Francesco Bagnaia says he had to “push like a lion” as he endeavored to hold off eventual Dutch TT winner Fabio Quartararo in the early stages of the contest.
Bagnaia snatched the lead away from Quartararo with a bold move at Turn 10 on the opening circulation before using the power of his Ducati to hold off the Yamaha rider across the first four laps, eventually losing out to the Frenchman as he quickly escaped up the road.
His spirited defence would eventually come back to bite him though as he received a long-lap penalty for exceeding track limits on several occasions, dropping him initially to eighth before recovering to sixth after holding off Marc Marquez and Aleix Espargaro in the closing tours.
Bagnaia says that it was “impossible” to do any more to hold off the flying Quartararo, but reckoned he could have perhaps finished on the rostrum had he not have had to serve the long-lap punishment.
“I think that was maybe the hardest race of my MotoGP career, I struggled from the first session of the weekend and I tried to improve,” said Bagnaia.
“I finally found something gin FP3 and Q2 that helped me a lot, but to fight with the Yamaha was impossible.
“I pushed like a lion to stay in front of Fabio (Quartararo) but today it was very difficult, trying to stay in front of him I got a long-lap penalty which I did and afterwards my pace was very close to the others so it was really hard to recover.
“I did the maximum, and maybe without the long-lap I could have had P3 or P4 and in the end we were sixth, so all in all I’m happy I gave my all.
“Fabio did a great job for his championship today, so we’ll try and reset for after the summer break and we’ll start again in Austria trying to fight him again because at the moment he and Yamaha are a step in front of us.”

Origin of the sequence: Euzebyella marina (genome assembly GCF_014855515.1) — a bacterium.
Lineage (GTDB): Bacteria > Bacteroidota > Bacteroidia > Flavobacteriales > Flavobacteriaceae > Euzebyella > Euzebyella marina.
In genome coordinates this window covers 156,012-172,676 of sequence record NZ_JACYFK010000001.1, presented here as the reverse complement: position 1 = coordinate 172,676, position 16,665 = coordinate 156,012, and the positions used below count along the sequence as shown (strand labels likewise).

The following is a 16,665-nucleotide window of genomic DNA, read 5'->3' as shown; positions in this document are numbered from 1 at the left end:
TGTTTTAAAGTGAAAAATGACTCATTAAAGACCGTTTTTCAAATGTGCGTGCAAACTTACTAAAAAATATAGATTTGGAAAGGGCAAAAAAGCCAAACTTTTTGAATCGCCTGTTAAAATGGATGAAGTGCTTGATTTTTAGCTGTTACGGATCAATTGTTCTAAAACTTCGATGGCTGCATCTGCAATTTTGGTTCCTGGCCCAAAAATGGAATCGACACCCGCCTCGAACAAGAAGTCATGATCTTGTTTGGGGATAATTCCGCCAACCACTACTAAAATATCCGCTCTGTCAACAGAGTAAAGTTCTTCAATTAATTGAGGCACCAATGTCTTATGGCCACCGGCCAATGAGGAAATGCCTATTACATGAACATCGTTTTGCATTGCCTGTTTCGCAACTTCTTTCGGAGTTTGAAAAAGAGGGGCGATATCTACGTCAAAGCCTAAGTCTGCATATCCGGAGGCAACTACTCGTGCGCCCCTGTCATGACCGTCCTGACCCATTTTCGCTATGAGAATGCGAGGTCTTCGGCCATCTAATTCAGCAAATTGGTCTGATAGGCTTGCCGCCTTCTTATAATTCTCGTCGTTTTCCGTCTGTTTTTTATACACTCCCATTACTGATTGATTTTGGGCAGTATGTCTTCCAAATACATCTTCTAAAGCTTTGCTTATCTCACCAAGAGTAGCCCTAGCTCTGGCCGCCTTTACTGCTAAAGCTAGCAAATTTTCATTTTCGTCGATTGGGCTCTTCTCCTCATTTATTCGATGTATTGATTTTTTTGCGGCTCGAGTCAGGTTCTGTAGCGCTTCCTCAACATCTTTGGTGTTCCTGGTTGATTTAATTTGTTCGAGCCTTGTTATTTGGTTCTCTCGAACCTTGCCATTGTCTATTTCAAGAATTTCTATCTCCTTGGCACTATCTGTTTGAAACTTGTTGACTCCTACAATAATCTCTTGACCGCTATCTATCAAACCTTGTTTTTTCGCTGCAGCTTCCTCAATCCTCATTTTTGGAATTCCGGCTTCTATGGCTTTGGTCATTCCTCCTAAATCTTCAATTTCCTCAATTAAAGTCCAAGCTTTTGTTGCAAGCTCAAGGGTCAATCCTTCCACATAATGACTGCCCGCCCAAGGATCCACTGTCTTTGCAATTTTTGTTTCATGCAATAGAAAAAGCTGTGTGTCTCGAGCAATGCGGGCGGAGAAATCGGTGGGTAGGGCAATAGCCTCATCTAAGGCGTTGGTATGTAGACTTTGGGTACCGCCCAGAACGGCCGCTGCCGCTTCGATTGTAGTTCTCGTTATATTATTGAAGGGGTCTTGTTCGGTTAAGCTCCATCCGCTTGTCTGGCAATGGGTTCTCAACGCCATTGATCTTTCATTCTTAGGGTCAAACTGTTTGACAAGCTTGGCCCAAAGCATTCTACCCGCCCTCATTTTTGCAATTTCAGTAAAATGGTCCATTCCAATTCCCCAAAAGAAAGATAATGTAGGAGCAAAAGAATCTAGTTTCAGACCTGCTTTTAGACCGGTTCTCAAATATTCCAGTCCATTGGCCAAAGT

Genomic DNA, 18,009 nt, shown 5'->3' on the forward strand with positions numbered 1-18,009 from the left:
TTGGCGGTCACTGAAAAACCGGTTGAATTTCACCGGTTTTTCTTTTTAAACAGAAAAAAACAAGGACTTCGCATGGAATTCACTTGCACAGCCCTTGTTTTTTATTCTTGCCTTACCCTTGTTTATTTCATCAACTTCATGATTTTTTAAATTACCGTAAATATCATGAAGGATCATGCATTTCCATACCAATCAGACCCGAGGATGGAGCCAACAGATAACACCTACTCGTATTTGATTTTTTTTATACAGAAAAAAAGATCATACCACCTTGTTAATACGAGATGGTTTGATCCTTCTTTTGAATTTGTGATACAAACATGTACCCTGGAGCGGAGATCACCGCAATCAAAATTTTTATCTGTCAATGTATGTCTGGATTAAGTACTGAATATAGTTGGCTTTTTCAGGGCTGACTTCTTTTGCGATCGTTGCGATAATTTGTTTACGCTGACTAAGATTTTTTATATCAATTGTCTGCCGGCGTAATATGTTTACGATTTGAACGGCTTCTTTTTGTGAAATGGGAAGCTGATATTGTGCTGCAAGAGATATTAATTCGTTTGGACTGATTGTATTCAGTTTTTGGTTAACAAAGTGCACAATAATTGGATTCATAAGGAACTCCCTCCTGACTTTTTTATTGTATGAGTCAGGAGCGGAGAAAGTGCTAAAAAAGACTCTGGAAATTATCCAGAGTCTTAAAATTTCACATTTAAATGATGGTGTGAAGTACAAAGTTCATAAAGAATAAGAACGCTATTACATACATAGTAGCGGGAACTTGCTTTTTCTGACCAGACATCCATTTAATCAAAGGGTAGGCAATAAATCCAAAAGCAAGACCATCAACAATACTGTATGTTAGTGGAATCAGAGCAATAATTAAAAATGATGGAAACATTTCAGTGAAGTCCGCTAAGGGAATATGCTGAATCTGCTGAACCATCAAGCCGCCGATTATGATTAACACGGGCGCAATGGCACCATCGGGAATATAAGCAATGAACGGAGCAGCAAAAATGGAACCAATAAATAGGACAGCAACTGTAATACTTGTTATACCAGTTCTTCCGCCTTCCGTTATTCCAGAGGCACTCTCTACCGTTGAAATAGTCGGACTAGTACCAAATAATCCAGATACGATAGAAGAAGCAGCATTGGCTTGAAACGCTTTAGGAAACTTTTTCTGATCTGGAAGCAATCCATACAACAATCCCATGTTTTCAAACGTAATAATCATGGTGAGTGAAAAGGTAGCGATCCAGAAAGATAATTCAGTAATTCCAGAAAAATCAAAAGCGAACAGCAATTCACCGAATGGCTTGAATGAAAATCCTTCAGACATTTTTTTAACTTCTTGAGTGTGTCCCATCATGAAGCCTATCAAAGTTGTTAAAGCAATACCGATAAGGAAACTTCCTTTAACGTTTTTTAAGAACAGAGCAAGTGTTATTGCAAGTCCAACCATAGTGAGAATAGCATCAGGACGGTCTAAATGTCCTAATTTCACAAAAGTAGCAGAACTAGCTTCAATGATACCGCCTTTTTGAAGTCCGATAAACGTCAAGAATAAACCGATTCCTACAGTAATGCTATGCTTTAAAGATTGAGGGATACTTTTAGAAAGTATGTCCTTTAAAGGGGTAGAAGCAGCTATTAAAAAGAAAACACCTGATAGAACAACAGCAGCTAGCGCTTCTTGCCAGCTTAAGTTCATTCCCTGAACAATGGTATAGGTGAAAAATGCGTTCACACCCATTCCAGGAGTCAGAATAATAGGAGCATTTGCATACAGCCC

Miller’s day ended with frustrating slow-speed crash
Ducati team-mate Jack Miller meanwhile saw his title chances take a dent due to a slow-speed crash at Turn 5 at around mid-distance that dropped him to the rear of the pack, though he was forced to pull in and retire after receiving the mechanical meatball flag due to smoke poured from his Desmosedici.
The Aussie reckoned he could have got involved in the battle for the final step on the podium prior to his crash, which he says was caused by him pre-empting a crash between Joan Mir and Takaaki Nakagami as the former dived through on the latter at the bend, adding that the incident will now “eat at” him until the next round of the series in Austria after the summer break.
“I was settled into the race and felt reasonably good, me and Miguel (Oliveira) had a decent pace but I could see Pecco (Bagnaia) and that were a bit further up the road and I could see my gap was staying the same to Miguel but I was reeling the guys in front in, so I felt really good,” explained Miller.
“(Joan) Mir went underneath Taka (Nakagami) at Turn 5 and contact was imminent, so I picked myself up to make sure I could avoid something and as I got off the brakes a little earlier I went in without as much force on the front tyre and as soon as I tried to turn in it just went on me.
“These kind of first gear, front end crashes just eat at you and now I’ve got five weeks to deal with it.”
Miller revealed that the smoke that got him pulled out of the encounter early was only oil being burnt off from his exhaust as a result of his earlier crash, though conceded the damage to his race “had already been done.”
“I tried to remount, we have an overflow catch can on the bike and when it goes over the oil needs to go somewhere and we have a pipe in the exhaust where it burns off, and due to the smoke they thought it was leaking oil so they gave me the meatball flag and that was that,” added Miller.
“The damage was already done when I crashed so we just need to make sure we don’t do any of that in the second half of the season, we start off with two Austria races and I’m looking forward to getting there, I was looking for more today but we’ll have to take it and move forward.”
Bagnaia is now 47 points adrift of series leader Quartararo having led the championship early on-the lack of a rostrum since the Spanish Grand Prix in early May not helping his title tilt-while Miller fell to fifth overall as a result of his crash a further nine points behind.